The president of the Illinois Association of Naturopathic Physicians, Lise Alschuler, ND, is on the staff of the Midwest Regional Medical Center, the founding site for Cancer Treatment Centers of America which has an ND as its vice president for integrative medicine. A similar bill did not make it out of committee in 2006. (Thanks to Lou Sportelli, DC, for bringing this article to my attention.)

In other naturopathic legislative news, the Integrator has learned from Mary Ellen Kelly, ND, that the government of Ontario has moved to modernize the regulation of naturopathy in that province. The profession is currently regulated under an "antiquated and ineffective Drugless Practitioners Act" according to a statement from the Canadian College of Naturopathic Medicine. The government's plan is to regulate naturopathy and homeopathy under one new "college" which it has recommended establishing.

Perlman's Study on Massage for Arthritis of the Knee Widely Picked Up

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Adam Perlman, MD, MPH - study gives massage visibility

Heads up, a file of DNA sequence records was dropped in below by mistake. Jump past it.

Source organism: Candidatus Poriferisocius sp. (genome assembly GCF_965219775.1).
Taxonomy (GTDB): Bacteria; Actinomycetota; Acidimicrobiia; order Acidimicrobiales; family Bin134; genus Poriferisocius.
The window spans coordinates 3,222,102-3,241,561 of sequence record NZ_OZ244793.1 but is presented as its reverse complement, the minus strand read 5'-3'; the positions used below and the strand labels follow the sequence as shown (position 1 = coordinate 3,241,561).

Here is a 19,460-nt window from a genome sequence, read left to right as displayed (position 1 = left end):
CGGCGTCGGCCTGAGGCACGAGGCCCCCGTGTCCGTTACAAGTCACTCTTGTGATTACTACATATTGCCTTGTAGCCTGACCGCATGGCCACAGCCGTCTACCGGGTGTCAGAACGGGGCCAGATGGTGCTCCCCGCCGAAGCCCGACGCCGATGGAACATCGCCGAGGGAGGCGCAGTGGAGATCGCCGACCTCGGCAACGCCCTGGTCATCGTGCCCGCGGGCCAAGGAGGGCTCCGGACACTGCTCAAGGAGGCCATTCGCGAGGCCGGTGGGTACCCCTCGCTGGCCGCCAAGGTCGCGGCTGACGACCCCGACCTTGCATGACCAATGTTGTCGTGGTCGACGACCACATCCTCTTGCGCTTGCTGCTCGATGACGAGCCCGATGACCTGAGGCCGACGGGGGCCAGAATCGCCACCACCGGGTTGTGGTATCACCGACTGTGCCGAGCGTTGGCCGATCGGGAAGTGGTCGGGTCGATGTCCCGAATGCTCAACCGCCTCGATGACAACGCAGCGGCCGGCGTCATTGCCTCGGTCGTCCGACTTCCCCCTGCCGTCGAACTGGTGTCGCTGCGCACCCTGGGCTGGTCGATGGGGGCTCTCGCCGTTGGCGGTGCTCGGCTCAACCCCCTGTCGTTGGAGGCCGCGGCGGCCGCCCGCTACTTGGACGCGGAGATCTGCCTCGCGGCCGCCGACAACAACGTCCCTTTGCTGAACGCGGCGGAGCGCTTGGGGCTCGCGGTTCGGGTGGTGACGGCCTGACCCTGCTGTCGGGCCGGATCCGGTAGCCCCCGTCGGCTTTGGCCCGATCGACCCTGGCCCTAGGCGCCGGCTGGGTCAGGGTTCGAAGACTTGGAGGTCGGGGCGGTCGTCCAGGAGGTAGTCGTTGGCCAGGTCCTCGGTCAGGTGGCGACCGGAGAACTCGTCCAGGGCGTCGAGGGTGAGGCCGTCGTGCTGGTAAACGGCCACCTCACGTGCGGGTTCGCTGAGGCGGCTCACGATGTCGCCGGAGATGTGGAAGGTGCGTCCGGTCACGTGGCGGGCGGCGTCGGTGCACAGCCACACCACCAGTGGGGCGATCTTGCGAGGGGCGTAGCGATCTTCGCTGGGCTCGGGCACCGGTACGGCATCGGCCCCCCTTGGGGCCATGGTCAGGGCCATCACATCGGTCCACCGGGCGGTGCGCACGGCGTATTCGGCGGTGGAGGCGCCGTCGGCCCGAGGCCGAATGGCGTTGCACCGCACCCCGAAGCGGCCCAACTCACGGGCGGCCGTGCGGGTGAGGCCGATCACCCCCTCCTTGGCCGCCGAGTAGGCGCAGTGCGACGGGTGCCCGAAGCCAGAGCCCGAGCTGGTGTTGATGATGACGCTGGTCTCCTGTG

Massage
for arthritis of the knee got a major visibility boost last month through publication of research led by Adam Perlman, MD of the University of Medicine and Dentistry of New Jersey (UMDNJ).The study, which found lasting relief for arthritis  sufferers following a course of Swedish massage, was picked up by the New York Times and numerous other publications. ImagePerlman is the Hunterdon Endowed Professor of Complementary and Alternative Medicine at the Institute for Complementary and Alternative Medicine at UMDNJ.

Does This Describe General Practitioners in Your Neighborhood?


Is this true in your experience? General practitioners are increasingly both practicing, and referring for, various complementary therapies, according to a recent study lead by research Louise Poynton. The survey of 300 general practitioners found that 95% refer for some complementary medicine, and 20% practice some form. Acupuncture topped the list of modalities practiced, while referral was most often to chiropractors. Do these percentages sound high? Probably for the United States. The report was from New Zealand television and based on research in that country. Interestingly, the authors concluded that the actual practice of complementary therapies by GPs has gone down in the last 15 years. Referral, interestingly, is up.